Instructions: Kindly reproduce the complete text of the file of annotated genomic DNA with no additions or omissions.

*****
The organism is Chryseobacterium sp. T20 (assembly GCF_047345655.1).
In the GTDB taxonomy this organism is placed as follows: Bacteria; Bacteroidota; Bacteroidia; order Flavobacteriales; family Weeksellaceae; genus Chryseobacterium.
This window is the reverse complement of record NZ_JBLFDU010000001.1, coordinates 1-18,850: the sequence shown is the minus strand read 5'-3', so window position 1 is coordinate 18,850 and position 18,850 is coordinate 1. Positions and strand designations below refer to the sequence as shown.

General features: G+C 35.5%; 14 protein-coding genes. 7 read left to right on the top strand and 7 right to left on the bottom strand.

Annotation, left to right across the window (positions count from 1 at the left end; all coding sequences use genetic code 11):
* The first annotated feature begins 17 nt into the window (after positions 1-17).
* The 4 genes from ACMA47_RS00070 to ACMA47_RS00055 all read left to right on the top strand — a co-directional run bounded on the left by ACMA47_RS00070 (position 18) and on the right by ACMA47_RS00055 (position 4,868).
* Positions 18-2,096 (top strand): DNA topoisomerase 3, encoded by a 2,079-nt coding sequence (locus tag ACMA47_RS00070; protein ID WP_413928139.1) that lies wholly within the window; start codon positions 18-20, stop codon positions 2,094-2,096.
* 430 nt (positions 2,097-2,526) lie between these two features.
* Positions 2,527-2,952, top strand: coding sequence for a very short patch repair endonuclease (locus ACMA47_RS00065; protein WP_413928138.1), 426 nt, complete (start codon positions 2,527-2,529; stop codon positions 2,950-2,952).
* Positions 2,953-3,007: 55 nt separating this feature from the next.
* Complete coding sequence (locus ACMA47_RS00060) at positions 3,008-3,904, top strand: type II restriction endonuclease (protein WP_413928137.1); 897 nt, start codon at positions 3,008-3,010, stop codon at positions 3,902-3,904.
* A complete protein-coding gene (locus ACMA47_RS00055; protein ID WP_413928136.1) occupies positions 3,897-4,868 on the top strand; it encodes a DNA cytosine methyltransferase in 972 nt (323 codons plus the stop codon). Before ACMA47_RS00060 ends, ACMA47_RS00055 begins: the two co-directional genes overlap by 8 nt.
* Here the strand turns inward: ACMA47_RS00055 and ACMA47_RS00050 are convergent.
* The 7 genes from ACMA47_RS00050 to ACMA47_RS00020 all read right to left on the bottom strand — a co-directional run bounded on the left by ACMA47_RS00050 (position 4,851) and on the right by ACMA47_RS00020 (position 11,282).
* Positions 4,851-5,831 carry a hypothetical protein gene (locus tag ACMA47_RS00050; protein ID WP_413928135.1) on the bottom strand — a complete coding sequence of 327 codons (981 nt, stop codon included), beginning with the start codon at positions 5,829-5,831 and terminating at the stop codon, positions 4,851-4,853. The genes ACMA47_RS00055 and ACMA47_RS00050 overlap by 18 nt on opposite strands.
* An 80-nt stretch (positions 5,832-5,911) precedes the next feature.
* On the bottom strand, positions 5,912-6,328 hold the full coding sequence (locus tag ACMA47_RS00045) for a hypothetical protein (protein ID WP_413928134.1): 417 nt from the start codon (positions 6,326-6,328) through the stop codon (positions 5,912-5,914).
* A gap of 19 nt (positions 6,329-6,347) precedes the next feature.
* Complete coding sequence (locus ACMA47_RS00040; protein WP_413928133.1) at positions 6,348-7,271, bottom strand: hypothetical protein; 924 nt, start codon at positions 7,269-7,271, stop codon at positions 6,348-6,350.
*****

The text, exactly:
The organism is Chryseobacterium sp. T20 (assembly GCF_047345655.1).
In the GTDB taxonomy this organism is placed as follows: Bacteria; Bacteroidota; Bacteroidia; order Flavobacteriales; family Weeksellaceae; genus Chryseobacterium.
This window is the reverse complement of record NZ_JBLFDU010000001.1, coordinates 1-18,850: the sequence shown is the minus strand read 5'-3', so window position 1 is coordinate 18,850 and position 18,850 is coordinate 1. Positions and strand designations below refer to the sequence as shown.

General features: G+C 35.5%; 14 protein-coding genes. 7 read left to right on the top strand and 7 right to left on the bottom strand.

Annotation, left to right across the window (positions count from 1 at the left end; all coding sequences use genetic code 11):
* The first annotated feature begins 17 nt into the window (after positions 1-17).
* The 4 genes from ACMA47_RS00070 to ACMA47_RS00055 all read left to right on the top strand — a co-directional run bounded on the left by ACMA47_RS00070 (position 18) and on the right by ACMA47_RS00055 (position 4,868).
* Positions 18-2,096 (top strand): DNA topoisomerase 3, encoded by a 2,079-nt coding sequence (locus tag ACMA47_RS00070; protein ID WP_413928139.1) that lies wholly within the window; start codon positions 18-20, stop codon positions 2,094-2,096.
* 430 nt (positions 2,097-2,526) lie between these two features.
* Positions 2,527-2,952, top strand: coding sequence for a very short patch repair endonuclease (locus ACMA47_RS00065; protein WP_413928138.1), 426 nt, complete (start codon positions 2,527-2,529; stop codon positions 2,950-2,952).
* Positions 2,953-3,007: 55 nt separating this feature from the next.
* Complete coding sequence (locus ACMA47_RS00060) at positions 3,008-3,904, top strand: type II restriction endonuclease (protein WP_413928137.1); 897 nt, start codon at positions 3,008-3,010, stop codon at positions 3,902-3,904.
* A complete protein-coding gene (locus ACMA47_RS00055; protein ID WP_413928136.1) occupies positions 3,897-4,868 on the top strand; it encodes a DNA cytosine methyltransferase in 972 nt (323 codons plus the stop codon). Before ACMA47_RS00060 ends, ACMA47_RS00055 begins: the two co-directional genes overlap by 8 nt.
* Here the strand turns inward: ACMA47_RS00055 and ACMA47_RS00050 are convergent.
* The 7 genes from ACMA47_RS00050 to ACMA47_RS00020 all read right to left on the bottom strand — a co-directional run bounded on the left by ACMA47_RS00050 (position 4,851) and on the right by ACMA47_RS00020 (position 11,282).
* Positions 4,851-5,831 carry a hypothetical protein gene (locus tag ACMA47_RS00050; protein ID WP_413928135.1) on the bottom strand — a complete coding sequence of 327 codons (981 nt, stop codon included), beginning with the start codon at positions 5,829-5,831 and terminating at the stop codon, positions 4,851-4,853. The genes ACMA47_RS00055 and ACMA47_RS00050 overlap by 18 nt on opposite strands.
* An 80-nt stretch (positions 5,832-5,911) precedes the next feature.
* On the bottom strand, positions 5,912-6,328 hold the full coding sequence (locus tag ACMA47_RS00045) for a hypothetical protein (protein ID WP_413928134.1): 417 nt from the start codon (positions 6,326-6,328) through the stop codon (positions 5,912-5,914).
* A gap of 19 nt (positions 6,329-6,347) precedes the next feature.
* Complete coding sequence (locus ACMA47_RS00040; protein WP_413928133.1) at positions 6,348-7,271, bottom strand: hypothetical protein; 924 nt, start codon at positions 7,269-7,271, stop codon at positions 6,348-6,350.